How Shaboozey’s Slow-Burn Hybrid of Hip-Hop and Country Became the Biggest Song in America: NPR

Shaboozey will perform at the 2024 BET Awards in Los Angeles in June 2024.

Shaboozey will perform at the 2024 BET Awards in Los Angeles in June 2024.

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Country rapper and singer Shaboozey now has plenty of reasons to celebrate, after Beyoncé featured him as a guest artist on two tracks on her album Cowboy driver Earlier this year, he used that influence to thrust himself into the spotlight. And now, he’s become a pioneer as a black country artist, carving out his career on his own terms.

Top Numbers

After months of dormant popularity and already an upscaling Billboard‘s Hot Country Songs chart, Shaboozey’s “A Bar Song (Tipsy)” has finally reached the top of the Billboard Hot 100, making the Virginia singer the first black male artist to reach the top spot on both charts. (The only other black artist to do so is fellow singer Beyoncé, who accomplished the feat earlier this year with her song “Texas Hold ‘Em.”)

Since its April release, “A Bar Song (Tipsy)” has quietly but steadily climbed the Top 10 to reach this peak. In Shaboozey’s rise to success, it’s hard not to place his experiences as a black country artist of Nigerian descent alongside those of underrated black country artists of other generations, like the late Charley Pride and Linda Martell. Shaboozey’s breakthrough came when Beyoncé featured him on the songs “Sweet* Honey* Buckiin” and “Spaghettii” — the latter also featuring Martell.

While Pride’s record label made a point of sending his music to radio stations without any promotional photos of him in 1966, Shaboozey’s video trailer for his album Where I’m going is not where I’ve been takes aim squarely at the gatekeepers of country music. (As Shaboozey told NPR All together in May: “Music has to change and evolve into other things,” adding: “When you see my name and you see me, you’re like — you’re a little confused.”

The rest of the top five on the charts will no doubt be familiar to chart fans, with last week’s top song — Post Malone’s “I Had Some Help,” featuring Morgan Wallen — at No. 2, Kendrick Lamar’s “Not Like Us” at No. 3, Sabrina Carpenter’s “Espresso” at No. 4 and Tommy Richman’s “Million Dollar Baby” at No. 5. All of these songs have spent time at or near the top of the charts. Billboard Is called For 100 months — think of this graph as a heat wave with no end in sight.

The only newcomer to the top 10 is Chappell Roan’s “Good Luck, Babe!”, which has finally reached the upper regions of the charts. Billboard Hot 100. It’s now at number 10, after spending 13 weeks on the chart — perhaps another slow-burn success in the making?

Top Albums

In case anyone still had any doubts about Taylor Swift’s chart supremacy The Tormented Poets Departmentthe lifespan speaks for itself. Now in its 11th week at the top of the Billboard 200 albums chart, Tortured poets has equaled two other Swift albums (1989 And Fearless) for her longest-running albums at number 1.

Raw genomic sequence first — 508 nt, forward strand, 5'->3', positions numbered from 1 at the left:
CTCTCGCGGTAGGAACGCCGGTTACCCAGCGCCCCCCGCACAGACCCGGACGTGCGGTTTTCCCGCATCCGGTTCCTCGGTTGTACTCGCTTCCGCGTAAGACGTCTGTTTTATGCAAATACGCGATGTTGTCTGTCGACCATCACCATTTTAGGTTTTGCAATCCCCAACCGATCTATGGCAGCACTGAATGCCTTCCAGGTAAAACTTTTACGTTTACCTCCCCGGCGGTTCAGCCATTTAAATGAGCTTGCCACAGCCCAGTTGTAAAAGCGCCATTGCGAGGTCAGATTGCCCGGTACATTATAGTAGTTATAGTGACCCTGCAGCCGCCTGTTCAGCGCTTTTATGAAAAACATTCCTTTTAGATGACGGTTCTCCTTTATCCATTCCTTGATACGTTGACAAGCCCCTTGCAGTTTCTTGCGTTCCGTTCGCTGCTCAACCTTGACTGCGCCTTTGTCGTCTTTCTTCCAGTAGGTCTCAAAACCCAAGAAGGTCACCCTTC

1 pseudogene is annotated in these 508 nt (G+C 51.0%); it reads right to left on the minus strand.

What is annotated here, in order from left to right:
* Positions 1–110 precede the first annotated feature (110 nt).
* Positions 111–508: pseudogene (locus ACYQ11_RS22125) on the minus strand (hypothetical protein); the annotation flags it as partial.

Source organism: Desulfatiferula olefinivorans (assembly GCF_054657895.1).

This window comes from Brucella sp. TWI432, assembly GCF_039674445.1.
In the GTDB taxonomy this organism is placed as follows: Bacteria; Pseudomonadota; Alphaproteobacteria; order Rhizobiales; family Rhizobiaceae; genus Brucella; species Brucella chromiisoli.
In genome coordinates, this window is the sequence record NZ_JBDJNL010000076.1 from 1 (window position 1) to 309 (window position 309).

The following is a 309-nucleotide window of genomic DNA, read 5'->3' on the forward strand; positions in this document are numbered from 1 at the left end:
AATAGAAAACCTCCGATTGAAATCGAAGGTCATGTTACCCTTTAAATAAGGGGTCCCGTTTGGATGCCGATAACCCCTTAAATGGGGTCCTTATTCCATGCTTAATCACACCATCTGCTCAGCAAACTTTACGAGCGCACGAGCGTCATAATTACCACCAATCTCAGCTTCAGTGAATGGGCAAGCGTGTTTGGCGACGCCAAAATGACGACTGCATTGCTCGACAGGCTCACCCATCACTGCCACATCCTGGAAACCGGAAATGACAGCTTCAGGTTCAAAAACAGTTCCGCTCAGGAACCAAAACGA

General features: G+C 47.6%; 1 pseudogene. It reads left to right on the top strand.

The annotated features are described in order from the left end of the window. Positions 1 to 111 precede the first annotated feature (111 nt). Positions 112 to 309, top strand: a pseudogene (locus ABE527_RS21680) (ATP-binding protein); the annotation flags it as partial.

Meanwhile, Megan Thee Stallion’s latest album, Meganecomes in at number three on the charts, while Chappell Roan’s The Rise and Fall of a Midwestern Princess has moved up a notch from last week to fifth place. Morgan Wallen’s own chart fixture, One thing at a time (in his 70th week on the Billboard 200) remained at number 2, and Billie Eilish’s Hit me hard and soft remains at No. 4. That means female artists have claimed four of the top five album spots, which is still rare enough to be a notable feat. The last time so many female artists reached those heights was more than a year ago, as Billboard notes.

A little further on is Beyoncé’s Cowboy driver returns to the top ten — up from 50th last week to 10th — thanks to the release this week of a deluxe vinyl edition. (Everyone playing the “variant” game these days… even Bey.)

Worth nothing

Here is a Billboard graph with a particularly awkward name: the Billboard Worldwide, excl. US. Founded only four years ago, it tracks the popularity of songs in 200 territories worldwide, excluding the US, based on online sales and streaming.

Given the global homogeneity of the music industry in 2024, this chart looks pretty similar to its American and British counterparts (Sabrina Carpenter, Billie Eilish, Hozier et al.). Every now and then, though, songs and artists emerge that remind us that there’s still room for more diverse tastes, even within the aesthetic confines of popular music.

An example of this is the success this week of solo artist LISA, who debuted at number 1 on this chart this week with her song “Rockstar”.

LISA (whose stage name requires all capital letters) is a Thai-born rapper and singer who rose to fame as a member of the South Korean girl group BLACKPINK (again, all capital letters). Yet she’s clearly less well-known among American music fans: this week, “Rockstar” only peaked at number 70 on the Billboard Hot 100, which measures sales, streams and radio airplay in the US

But her visibility to American audiences may be on the rise: It’s just been announced that LISA will make her first major U.S. solo appearance at New York’s Global Citizen Festival in September, joining a headliner lineup that also includes Post Malone and Doja Cat. Such an appearance won’t guarantee her mainstream success in the U.S., but it’s still a testament to her importance abroad.

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